would have experienced shortness of breath.
Handcuffing Mr. Farris would have caused him pain and restricted his breathing.
Mr. Farris’s rib fracture would have made breathing painful.
The hemorrhage in Farris’s right lung was caused by blunt force trauma and did
not impair respiration.
Defendants argue that Dr. Anderson reached his opinions without considering physical
evidence and by making assumptions that are unsupported by the facts. Specifically, defendants
state that Dr. Anderson assumed that (1) Mr. Farris vomited and was then rolled to his side, and
(2) the defendants did not clear his airway before CPR was administered. Defendants state that
Dr. Anderson’s assumptions are contradicted by the evidence: First, it is undisputed that Mr.
Farris was on his side when he vomited, which is (as Dr. Anderson admits) the best position for
vomiting relative to avoiding aspirating material into the lungs. Dr. Anderson admitted that his
understanding was that Mr. Farris had not been on his side when he vomited. Second, Dr.
Anderson assumed that Mr. Farris’s airways were not checked and clear before CPR was started,
but the testimony shows that his airway was checked and, in fact, the paramedic was twice able
to insert an endotracheal tube without restriction. Defendants state that the evidence establishes
that Farris’s airway was clear and could not have aspirated gastric content while at Taco Bell; as
a result, defendants argue that Dr. Anderson’s opinion that Farris died from aspiration of gastric
content is “contrary to the undisputed physical evidence.”
Defendants’ argument is confusing. They do not appear to contend that Farris did not
aspirate gastric content into the lungs — indeed, the medical examiner’s report shows that he did.
Defendants appear to try to show that they were not responsible for the aspiration by stating that
Mr. Farris could not have aspirated while at Taco Bell. However, their arguments regarding how
Mr. Farris aspirated do not go to the validity of Dr. Anderson’s opinion, which is simply that he
did aspirate and that it contributed to his death.
At his deposition, counsel asked Dr. Anderson what defendants should have done
differently after Mr. Farris vomited. Dr. Anderson said they should have rolled him onto his side
and cleared the airway before beginning CPR because otherwise the gastric material only has one
way to go when you start CPR — down the trachea. The undisputed testimony is that Farris was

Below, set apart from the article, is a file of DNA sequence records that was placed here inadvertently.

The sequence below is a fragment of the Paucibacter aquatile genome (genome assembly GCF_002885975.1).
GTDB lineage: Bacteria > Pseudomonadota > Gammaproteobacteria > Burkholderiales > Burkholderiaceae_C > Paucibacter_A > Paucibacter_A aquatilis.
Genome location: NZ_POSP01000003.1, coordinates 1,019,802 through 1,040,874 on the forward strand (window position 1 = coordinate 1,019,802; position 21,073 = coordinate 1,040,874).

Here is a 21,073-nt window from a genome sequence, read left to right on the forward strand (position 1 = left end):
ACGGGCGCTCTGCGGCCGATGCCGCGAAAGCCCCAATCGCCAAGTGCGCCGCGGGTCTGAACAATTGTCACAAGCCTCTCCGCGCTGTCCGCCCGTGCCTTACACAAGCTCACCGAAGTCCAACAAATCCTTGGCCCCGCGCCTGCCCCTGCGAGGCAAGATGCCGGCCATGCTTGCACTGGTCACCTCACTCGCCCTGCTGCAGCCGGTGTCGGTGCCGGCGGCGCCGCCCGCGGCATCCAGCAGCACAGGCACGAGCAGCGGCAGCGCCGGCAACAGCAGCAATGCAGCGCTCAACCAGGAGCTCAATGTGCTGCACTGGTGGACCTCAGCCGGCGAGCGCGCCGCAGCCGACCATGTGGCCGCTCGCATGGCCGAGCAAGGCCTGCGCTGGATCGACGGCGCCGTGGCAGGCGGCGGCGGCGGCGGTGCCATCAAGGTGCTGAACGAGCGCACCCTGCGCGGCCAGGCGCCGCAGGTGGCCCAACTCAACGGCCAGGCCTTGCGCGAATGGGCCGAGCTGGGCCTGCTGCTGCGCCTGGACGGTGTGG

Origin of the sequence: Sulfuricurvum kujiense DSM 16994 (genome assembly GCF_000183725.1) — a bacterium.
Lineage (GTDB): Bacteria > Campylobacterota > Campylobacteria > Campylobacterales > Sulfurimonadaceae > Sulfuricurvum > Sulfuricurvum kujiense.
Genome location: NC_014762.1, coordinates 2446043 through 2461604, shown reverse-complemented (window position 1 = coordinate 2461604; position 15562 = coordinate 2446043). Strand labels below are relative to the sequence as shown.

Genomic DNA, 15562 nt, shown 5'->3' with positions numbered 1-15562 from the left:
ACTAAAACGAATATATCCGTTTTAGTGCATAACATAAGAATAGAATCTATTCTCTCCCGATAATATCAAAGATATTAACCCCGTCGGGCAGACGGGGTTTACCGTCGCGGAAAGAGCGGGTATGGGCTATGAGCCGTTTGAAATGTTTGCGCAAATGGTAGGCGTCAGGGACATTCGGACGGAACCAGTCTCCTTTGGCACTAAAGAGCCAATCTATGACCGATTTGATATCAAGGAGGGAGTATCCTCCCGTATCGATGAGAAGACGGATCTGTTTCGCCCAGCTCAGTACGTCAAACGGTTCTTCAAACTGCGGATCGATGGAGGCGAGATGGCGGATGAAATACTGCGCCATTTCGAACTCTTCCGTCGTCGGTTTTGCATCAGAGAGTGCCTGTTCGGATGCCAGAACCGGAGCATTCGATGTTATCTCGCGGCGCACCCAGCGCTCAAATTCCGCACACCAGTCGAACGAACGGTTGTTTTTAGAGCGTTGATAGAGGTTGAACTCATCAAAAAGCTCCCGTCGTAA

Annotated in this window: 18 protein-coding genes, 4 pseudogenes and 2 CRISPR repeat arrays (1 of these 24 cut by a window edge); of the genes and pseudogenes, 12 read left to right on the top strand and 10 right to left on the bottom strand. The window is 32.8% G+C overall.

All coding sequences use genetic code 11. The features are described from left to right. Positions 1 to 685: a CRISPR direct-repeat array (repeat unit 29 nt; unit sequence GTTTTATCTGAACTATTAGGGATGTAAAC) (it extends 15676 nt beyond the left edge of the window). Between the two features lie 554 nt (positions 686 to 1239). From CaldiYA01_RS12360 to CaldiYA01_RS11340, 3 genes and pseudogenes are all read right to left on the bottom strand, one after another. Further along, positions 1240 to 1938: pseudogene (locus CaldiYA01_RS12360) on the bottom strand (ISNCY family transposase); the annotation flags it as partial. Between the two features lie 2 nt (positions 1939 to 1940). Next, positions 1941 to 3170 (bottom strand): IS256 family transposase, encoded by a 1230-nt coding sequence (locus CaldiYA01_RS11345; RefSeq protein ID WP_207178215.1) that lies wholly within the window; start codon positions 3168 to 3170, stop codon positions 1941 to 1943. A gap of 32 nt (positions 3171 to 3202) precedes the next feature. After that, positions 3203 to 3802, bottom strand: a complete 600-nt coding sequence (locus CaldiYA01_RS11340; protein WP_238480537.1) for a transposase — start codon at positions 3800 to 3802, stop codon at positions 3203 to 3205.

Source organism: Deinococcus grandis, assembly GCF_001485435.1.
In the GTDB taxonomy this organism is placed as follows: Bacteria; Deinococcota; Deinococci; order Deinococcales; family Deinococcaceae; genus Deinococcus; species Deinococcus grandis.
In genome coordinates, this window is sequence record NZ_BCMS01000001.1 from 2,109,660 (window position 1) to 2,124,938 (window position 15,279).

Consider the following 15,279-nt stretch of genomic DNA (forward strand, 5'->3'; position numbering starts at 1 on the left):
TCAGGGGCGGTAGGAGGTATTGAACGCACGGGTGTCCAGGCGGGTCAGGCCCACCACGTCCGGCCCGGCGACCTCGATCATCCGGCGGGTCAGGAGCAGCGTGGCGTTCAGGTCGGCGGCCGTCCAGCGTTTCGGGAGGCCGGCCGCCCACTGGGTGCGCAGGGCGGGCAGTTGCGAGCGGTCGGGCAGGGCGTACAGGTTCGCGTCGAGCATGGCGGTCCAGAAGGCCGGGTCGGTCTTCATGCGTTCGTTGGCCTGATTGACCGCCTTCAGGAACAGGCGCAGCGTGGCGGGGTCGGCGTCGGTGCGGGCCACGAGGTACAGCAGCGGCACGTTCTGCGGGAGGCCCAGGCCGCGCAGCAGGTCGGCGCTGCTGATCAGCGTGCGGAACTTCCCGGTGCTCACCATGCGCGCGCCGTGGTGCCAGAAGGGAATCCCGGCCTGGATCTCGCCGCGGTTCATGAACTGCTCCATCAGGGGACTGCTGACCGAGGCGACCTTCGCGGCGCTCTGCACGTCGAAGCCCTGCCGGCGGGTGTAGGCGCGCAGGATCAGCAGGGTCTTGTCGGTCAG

on his side when he vomited, and that Officer Moberly did check for a clear airway. Clearly, the
Court cannot permit Dr. Anderson to contradict those (undisputed) facts of the case. However, it
is not clear to this Court just how the manner of aspiration matters to Dr. Anderson’s opinion.
The Court will not permit Dr. Anderson to testify that Farris was not on his side or that the
officer failed to clear Farris’s airway before beginning CPR.
Second, defendants note that Dr. Anderson’s opinion that the manner of death was
contributed to by his broken rib is inadmissible because Dr. Anderson himself agreed that a
broken rib would not cause death. This Court agrees.
Third, defendants take issue with Dr. Anderson’s assumption that “3 or more” officers
were lying on top of Mr. Farris. Dr. Anderson conceded in his deposition that that statement was
inaccurate — that three officers had not been lying on top of Mr. Farris. However, Dr. Anderson
testified that his conclusion remains the same even without the fact of three officers lying on top
of Mr. Farris. To the extent the testimony designated by the plaintiffs includes testimony that
three officers were lying on top of Mr. Farris, that testimony is stricken.
Fourth, although it is not apparent just how plaintiffs would use testimony regarding Dr.
Anderson’s opinion about the lung hemorrhage, the Court will not permit Dr. Anderson to testify
regarding it, because the hemorrhage did not restrict breathing and there is no indication that it
contributed to Mr. Farris’s death.
The Court will permit Dr. Anderson to testify as indicated. Plaintiffs shall re-submit their
deposition designations in accordance with the limitations set forth by this memorandum.
Dr. Anderson will be permitted to testify as indicated herein. Accordingly,
IT IS HEREBY ORDERED that defendants’ renewed Motion to Strike Plaintiffs’
Expert Witness Endorsements (#137) is GRANTED in part and DENIED in part.
IT IS FURTHER ORDERED that plaintiffs shall file their revised deposition
designations with the Court in compliance with this Court’s pretrial order.
Dated this 13th day of February, 2013
UNITED STATES DISTRICT JUDGE